In technical and saturation diving, making a free ascent to the surface is just as dangerous as making a free descent to the ground in an airplane, at night, in the clouds. In both aviation and diving, adequate redundancy in equipment and procedures just might make life-threatening emergencies a thing of the past.

Aviation

As I took inventory of the redundancy in my simple single engine, retractable gear Piper, I found the following power plant redundancies: dual ignitions systems, including dual magnetos each feeding their own set of spark plug wires and redundant spark plugs (two per cylinder). There are two sources of air for the fuel-injected 200 hp engine.

There are two ways to lower the landing gear, and both alarms and automatic systems for minimizing the odds of pilot error — landing with wheels up instead of down. (I’ve already posted about how concerning that prospect can be.)

I also counted three independent sources of weather information, including lightning detection, and two powerful communication  radios and one handheld backup radio. For navigation there is a compass and four electronic navigation devices: one instrument approach (in the clouds) approved panel mount GPS with separate panel-mounted indicator, an independent panel mounted approach certified navigation radio, plus two portable GPS with moving map displays and superimposed weather. Even the portable radio has the ability to perform simple navigation.

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There’s two of just about everything in this Arrow panel.

The primary aircraft control gyro, the artificial horizon or attitude indicator, also has a fully independent backup. One gyro operates off the engine-powered vacuum pump, and the second gyro horizon is electrically driven. Although by no means ideal, the portable GPS devices also provide attitude indicators based upon GPS signals. In a pinch in the clouds, it’s far better than nothing. Of course, even if all else fails, the plane can still be flown by primary instruments like rate of climb, altimeter, and compass.

There is only one sensitive altimeter, but two GPS devices also provide approximate altitude based on GPS satellite information.

Diving

But what about divers? How are we set for redundancy?

Starting with scuba (self-contained underwater breathing apparatus), gas supplies are like the fuel tanks in an aircraft. I typically dive with one gas bottle, but diving with two or more bottles is common, especially in technical diving. In a similar fashion, most small general aviation aircraft have at least two independent fuel tanks, one in each wing.

The scuba’s engine is the first stage regulator, the machine that converts high pressure air into lower pressure air. Most scuba operations depend on one of those “engines”, but in extreme diving, such as low temperature diving, redundant engines can be a life saver. While most divers carry dual second stage regulators attached to a single first stage, for better redundancy polar divers carry two independent first stages and second stages. Two first stage regulators can be placed on a single tank.

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An H-valve for a single scuba bottle. Two independent regulators can be attached.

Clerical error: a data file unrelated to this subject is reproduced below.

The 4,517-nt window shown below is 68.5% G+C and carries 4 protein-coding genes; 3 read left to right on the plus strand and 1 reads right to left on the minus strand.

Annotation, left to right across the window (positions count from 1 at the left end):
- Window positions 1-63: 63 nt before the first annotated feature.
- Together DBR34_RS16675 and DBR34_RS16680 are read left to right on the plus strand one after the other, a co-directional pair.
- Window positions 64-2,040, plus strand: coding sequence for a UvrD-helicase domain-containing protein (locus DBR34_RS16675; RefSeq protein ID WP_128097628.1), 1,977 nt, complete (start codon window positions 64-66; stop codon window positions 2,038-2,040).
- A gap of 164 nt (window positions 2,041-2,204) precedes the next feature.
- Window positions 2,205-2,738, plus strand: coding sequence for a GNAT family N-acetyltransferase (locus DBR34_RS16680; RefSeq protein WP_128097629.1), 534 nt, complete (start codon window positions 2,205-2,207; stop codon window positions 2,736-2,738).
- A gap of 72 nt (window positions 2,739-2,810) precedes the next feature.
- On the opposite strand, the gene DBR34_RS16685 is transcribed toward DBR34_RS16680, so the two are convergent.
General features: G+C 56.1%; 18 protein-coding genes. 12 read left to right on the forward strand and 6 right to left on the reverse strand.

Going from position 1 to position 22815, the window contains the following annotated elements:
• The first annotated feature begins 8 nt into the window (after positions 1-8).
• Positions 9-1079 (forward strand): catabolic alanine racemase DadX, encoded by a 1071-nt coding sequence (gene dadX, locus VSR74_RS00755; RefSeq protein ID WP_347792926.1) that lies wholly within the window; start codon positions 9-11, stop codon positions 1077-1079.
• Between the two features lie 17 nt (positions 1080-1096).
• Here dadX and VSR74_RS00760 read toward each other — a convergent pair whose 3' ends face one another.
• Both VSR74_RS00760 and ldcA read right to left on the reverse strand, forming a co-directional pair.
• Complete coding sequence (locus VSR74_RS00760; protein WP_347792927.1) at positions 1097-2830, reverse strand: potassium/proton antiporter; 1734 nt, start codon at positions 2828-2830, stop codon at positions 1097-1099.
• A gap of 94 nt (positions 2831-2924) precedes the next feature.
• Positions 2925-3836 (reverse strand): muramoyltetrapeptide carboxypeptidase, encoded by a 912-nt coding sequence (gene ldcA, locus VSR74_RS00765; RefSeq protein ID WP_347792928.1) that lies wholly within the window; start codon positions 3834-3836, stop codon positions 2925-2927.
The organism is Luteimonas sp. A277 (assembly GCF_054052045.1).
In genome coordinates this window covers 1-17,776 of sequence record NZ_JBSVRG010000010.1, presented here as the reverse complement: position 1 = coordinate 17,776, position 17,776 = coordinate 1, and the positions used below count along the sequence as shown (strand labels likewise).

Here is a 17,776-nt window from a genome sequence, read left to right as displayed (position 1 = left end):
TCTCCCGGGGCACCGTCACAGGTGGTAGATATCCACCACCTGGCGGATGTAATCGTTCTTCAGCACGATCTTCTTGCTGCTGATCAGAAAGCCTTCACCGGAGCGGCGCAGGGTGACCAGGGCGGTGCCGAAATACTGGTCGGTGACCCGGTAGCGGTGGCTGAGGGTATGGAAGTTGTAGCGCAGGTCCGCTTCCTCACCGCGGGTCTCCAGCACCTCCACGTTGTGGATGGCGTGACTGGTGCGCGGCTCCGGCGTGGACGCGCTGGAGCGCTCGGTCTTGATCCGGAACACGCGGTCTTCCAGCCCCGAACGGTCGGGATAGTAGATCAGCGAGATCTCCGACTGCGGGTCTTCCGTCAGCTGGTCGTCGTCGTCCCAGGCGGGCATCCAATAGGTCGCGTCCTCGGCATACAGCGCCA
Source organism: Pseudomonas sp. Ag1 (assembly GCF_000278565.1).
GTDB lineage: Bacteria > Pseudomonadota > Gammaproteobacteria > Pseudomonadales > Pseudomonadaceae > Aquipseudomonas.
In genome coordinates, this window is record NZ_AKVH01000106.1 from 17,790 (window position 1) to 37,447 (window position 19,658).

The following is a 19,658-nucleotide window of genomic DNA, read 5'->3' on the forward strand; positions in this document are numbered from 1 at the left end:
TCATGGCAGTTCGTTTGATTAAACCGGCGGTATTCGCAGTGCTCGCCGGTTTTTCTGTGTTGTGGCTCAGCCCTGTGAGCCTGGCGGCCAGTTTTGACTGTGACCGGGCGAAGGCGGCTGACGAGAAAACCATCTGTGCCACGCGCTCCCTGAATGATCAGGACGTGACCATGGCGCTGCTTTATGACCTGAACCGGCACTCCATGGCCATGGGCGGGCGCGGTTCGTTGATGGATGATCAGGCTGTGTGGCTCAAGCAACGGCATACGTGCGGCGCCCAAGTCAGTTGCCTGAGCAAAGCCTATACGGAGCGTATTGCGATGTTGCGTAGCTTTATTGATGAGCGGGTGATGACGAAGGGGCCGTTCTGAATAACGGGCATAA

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A Y-valve for Antarctic diving with two independent scuba regulators attached.

 

 

 

 

 

 

 

 

 

 

 

 

Even then, I’ve witnessed dual regulator failures under thick Antarctic ice. The only thing saving that very experienced diver was a nearby buddy diver with his own redundant system.

There is a lot to be gained by protecting the face in cold water by using a full face mask. But should the primary first or second stage regulator freeze or free flow, the diver would normally have to remove the full face mask to place the second regulator in his mouth.

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Two regulators, one full face mask. Photo courtesy of Michael Lang and Scuba Pro.

Reportedly, sudden exposure of the face to cold water can cause abnormal heart rhythms, an exceedingly rare but potentially dangerous event in diving. If the backup or bail out regulator could be incorporated into the full face mask, that problem would be eliminated. The photo on the right shows one such implementation of that idea.

 

Inner Space 2014_Divetech _Nikki Smith_Rosemary E Lunn__Roz Lunn_The Underwater Marketing Company_Nancy Easterbrook_rebreather diving_2014-05-27 22.30.47
Nikki Smith, rebreather diver with open circuit bailout in her right hand. Photo courtesy of Rosemary E Lunn (Roz), The Underwater Marketing Company.

Rebreathers are a different matter. Most rebreather divers carry a bailout system in case their primary rebreather fails or floods. For most technical divers, that redundancy is an open circuit regulator and bailout bottle. However, there are options for the bail-out to be an independent, and perhaps small rebreather. (One option for a bail-out semiclosed rebreather is found here.) Such a bail-out plan should provide greater duration than open-circuit bailout, especially if the divers are deep when they go “off the loop”.

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U.S. Navy photo by Bernie Campoli.

For some military rebreather divers, there is at least one complete closed-circuit rebreather available where a diver can reach it in case of a rebreather flood-out.

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A commercial saturation diver with semi-closed rebreather backpack as emergency bail-out gas.